Like a movie producer making a good movie and then subsequently trying to keep the dream alive with parts 2, 3, and 4, the GOP keeps trying to give people "Reagan, The Sequel." With part 2 (George W Bush), it worked, but turned sour in the end. However, with money left to be made from the gullibility of the movie-going populace, the message was sold that the movie just didn't rehash enough jokes or action sequences or gore from the first one, and so Sarah Palin, Donald Trump, Christine McConnell, Sarah Bachmann, Rick Perry, and even Joe the Plumber were trotted out as the political equivalents of Friday the 13th part X. It's like that South Park where Stan becomes cynical... "This February, Donald Trump hosts blah, blah, blah, whatever, fuck you!"

The only question at this point is whether the GOP is actually at the bottom of this slide, realizing that it's time to think of a different movie idea, or whether they're going to nominate someone who is, literally, mentally impaired. At some point, they're going to figure out that the problem isn't that they haven't found someone stupid/folksy/extremist enough, and that maybe they've tottered a little too far in that direction.

But, the real underlying issue here is that the GOP's constituency is, and has been for a long time, fundamentally incompatible with itself. Evangelical Thumpers, Libertarians, Rockefeller Republicans, pro-government military lovers, Deficit Hawks, etc are not only sometimes misaligned, but some of them actually have interests that are diametrically opposed. Reagan was charismatic enough to unite these groups in what should have been a temporary alliance, but this was never something that was built to last. The brief success of Clinton/Contract with America and the quasi-evil, realpolitik genius of Karl Rove allowed this doomed arrangement to stay on the shelves long past its expiration date, but now it's rotting beyond the point of being able to ignore it.

As far as I'm concerned, the preposterous charade that's currently playing out is more in the category of weird, irrelevant details than it is a comment on the state of the GOP. The current crop of candidates and the game being played is a case of deck chair shuffling on the Titanic. The iceberg has already been struck and the boat is already sinking - this started a couple of decades ago. The 2012 election is a lost cause for the GOP, especially if it were to win the presidency because a Gingrich/Bachmann/Perry/whatever presidency would just drive home the point that manipulating the electorate into voting for idiots/extremists is possible, but bad for everyone. It would be the GWB feedback loop, but shorter and more disastrous. A more likely 2012 trouncing by Obama would be a more subdued, but equally potent signal that it's time to stop putting lipstick on pigs and consider a genuine strategy change - a realignment of constituencies.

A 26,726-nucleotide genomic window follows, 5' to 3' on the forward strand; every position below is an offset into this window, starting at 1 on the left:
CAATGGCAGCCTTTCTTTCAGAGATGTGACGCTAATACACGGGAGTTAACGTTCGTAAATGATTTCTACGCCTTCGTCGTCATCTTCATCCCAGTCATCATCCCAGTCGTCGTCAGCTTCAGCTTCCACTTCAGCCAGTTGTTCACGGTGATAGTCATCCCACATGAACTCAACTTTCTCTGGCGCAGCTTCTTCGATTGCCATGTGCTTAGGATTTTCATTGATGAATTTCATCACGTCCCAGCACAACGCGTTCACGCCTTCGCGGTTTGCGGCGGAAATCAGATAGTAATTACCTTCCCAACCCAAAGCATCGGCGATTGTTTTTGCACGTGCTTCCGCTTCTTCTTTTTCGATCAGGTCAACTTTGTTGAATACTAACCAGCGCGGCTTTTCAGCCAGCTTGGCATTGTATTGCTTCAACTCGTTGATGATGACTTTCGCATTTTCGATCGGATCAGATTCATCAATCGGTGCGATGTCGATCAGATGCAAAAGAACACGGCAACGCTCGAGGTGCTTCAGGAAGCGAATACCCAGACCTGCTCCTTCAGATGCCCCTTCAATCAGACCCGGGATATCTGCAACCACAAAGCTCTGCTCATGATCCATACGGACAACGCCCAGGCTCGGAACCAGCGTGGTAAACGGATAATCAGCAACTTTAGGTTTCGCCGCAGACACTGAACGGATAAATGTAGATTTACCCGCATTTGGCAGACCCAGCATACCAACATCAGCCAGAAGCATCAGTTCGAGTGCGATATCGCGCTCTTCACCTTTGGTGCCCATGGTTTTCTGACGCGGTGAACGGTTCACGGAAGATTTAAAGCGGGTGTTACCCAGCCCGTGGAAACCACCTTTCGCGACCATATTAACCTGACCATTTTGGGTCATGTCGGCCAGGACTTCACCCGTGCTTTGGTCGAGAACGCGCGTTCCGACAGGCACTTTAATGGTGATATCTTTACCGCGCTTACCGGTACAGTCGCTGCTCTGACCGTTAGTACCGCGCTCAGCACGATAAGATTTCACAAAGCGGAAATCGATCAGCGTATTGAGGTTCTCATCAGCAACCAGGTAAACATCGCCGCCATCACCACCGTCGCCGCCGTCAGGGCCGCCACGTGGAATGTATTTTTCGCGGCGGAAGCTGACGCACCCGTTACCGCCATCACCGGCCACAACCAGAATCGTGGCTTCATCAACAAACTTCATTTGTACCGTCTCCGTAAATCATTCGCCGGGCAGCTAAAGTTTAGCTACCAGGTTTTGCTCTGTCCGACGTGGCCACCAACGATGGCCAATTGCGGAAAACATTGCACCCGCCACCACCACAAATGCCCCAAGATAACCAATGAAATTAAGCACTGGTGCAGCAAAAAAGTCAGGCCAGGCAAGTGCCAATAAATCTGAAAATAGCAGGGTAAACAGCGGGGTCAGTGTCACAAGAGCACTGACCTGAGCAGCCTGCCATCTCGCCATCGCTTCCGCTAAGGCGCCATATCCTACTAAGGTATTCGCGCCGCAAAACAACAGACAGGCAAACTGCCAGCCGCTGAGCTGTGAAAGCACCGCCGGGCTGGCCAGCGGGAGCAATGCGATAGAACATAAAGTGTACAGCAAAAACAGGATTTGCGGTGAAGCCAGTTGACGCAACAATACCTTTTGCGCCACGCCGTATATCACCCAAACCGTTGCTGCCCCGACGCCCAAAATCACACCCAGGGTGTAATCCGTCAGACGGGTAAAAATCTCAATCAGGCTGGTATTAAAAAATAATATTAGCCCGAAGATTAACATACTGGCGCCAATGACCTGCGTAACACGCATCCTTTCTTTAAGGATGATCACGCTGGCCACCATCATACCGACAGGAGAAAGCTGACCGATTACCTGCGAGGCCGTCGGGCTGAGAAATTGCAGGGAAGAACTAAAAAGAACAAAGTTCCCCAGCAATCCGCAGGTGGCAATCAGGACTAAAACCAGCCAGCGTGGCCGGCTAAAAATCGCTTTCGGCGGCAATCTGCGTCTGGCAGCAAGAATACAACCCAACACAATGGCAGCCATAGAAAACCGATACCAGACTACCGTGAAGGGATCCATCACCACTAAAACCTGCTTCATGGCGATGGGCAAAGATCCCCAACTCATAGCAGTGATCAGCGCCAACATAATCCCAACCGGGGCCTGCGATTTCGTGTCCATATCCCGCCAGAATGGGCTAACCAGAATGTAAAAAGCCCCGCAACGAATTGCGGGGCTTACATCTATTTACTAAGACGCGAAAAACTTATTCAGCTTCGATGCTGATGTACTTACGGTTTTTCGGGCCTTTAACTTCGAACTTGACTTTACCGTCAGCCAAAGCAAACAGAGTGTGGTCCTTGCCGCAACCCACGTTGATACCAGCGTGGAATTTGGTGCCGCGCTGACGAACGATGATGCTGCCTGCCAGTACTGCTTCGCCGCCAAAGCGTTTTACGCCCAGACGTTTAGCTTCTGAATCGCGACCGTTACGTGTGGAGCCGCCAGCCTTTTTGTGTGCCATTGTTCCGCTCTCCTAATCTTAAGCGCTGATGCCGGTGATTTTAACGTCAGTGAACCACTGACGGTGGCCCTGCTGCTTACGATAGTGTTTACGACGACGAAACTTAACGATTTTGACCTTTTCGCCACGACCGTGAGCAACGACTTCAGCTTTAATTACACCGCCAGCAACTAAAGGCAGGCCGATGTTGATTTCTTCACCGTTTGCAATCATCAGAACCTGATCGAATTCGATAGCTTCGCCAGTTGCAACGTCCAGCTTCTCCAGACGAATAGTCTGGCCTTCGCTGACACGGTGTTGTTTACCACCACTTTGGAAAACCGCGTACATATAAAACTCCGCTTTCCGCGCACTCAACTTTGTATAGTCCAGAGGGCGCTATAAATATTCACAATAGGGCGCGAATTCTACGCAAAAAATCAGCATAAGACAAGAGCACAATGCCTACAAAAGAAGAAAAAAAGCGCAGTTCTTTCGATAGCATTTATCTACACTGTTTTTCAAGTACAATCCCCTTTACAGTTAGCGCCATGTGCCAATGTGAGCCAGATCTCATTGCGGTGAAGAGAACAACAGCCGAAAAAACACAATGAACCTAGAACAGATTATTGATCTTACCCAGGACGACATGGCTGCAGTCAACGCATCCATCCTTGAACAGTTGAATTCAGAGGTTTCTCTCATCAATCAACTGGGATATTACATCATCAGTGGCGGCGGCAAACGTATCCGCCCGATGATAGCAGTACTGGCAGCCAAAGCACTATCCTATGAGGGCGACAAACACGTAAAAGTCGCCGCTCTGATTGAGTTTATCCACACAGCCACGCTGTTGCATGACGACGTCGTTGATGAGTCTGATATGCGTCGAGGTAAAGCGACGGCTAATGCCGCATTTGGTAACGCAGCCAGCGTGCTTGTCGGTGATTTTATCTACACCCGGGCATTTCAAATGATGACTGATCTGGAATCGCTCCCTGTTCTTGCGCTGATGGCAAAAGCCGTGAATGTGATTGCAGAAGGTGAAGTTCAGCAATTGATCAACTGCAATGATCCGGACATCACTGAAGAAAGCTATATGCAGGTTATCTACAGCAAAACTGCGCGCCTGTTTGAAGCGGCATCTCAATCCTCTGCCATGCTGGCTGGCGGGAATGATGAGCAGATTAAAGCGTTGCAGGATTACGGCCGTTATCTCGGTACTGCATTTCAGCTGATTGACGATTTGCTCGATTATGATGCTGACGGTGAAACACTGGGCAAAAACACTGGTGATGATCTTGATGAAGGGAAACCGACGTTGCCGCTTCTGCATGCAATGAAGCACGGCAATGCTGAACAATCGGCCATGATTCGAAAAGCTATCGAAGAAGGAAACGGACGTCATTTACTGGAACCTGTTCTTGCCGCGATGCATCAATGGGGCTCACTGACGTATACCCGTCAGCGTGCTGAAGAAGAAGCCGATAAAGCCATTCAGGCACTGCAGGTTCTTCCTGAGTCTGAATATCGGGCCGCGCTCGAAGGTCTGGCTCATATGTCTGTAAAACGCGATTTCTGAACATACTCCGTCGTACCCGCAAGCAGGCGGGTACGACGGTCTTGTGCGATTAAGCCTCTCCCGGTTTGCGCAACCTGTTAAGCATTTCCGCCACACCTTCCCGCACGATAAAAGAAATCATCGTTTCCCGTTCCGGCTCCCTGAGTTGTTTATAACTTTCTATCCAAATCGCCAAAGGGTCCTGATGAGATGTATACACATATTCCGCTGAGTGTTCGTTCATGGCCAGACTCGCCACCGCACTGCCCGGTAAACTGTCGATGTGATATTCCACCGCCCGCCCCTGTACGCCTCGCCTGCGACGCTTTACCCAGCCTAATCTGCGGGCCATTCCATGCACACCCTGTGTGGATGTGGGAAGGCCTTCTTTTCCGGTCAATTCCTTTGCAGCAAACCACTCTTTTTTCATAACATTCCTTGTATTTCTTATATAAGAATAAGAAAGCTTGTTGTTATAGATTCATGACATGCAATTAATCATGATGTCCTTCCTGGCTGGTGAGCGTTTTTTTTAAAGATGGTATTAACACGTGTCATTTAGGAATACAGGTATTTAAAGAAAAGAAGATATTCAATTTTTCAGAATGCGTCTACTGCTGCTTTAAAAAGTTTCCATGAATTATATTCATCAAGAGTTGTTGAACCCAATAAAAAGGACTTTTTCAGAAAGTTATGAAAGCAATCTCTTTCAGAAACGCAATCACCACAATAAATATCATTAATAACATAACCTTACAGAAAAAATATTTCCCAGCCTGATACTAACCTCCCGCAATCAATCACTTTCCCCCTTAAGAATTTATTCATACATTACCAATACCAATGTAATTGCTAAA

http://www.discussionworldforum.com/...&postcount=189

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  #74  
Old Jan 8th 2012, 10:43 AM
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Quote:
Originally Posted by Suibhne in the "Good and Evil" thread
Alright, in my last comment I mentioned four things that modern scholars call into question regarding this part of Thomist thought: two logical and two causal relations.

1) If the best good cannot exist without evil, this seems to place a limit on God because it seems that God cannot create good without evil. There should be absolutely no limit to the amount of good God can create, but Aquinas argues that evil is necessary for more good.

2) As Non Sequitur mentioned earlier, evil is understood by Aquinas as a privation of good. With this understanding, all we mean by 'good' is 'not evil' and all we mean by 'evil' is 'not good'. This brings us right back to pramjockey's problem with how we're going to define good. Aquinas gives a non-answer - and, as I mentioned before, even when we include Aquinas' understanding of achieving good through virtuous action, it still winds up circular with no definitive meaning.

Those are the logical problems, now for the causal problems.

3) Evil is seen as a necessary means to good (this is better drawn out with an understanding of Aquinas' 1st, 2nd, and 3rd order goods/evils, which I didn't mention; I can talk about that a bit if anyone's interested). If this is true, that means that God is subject to causal laws; this is contradictory with the positive attributes God has for Aquinas and, again, would be a limit on God.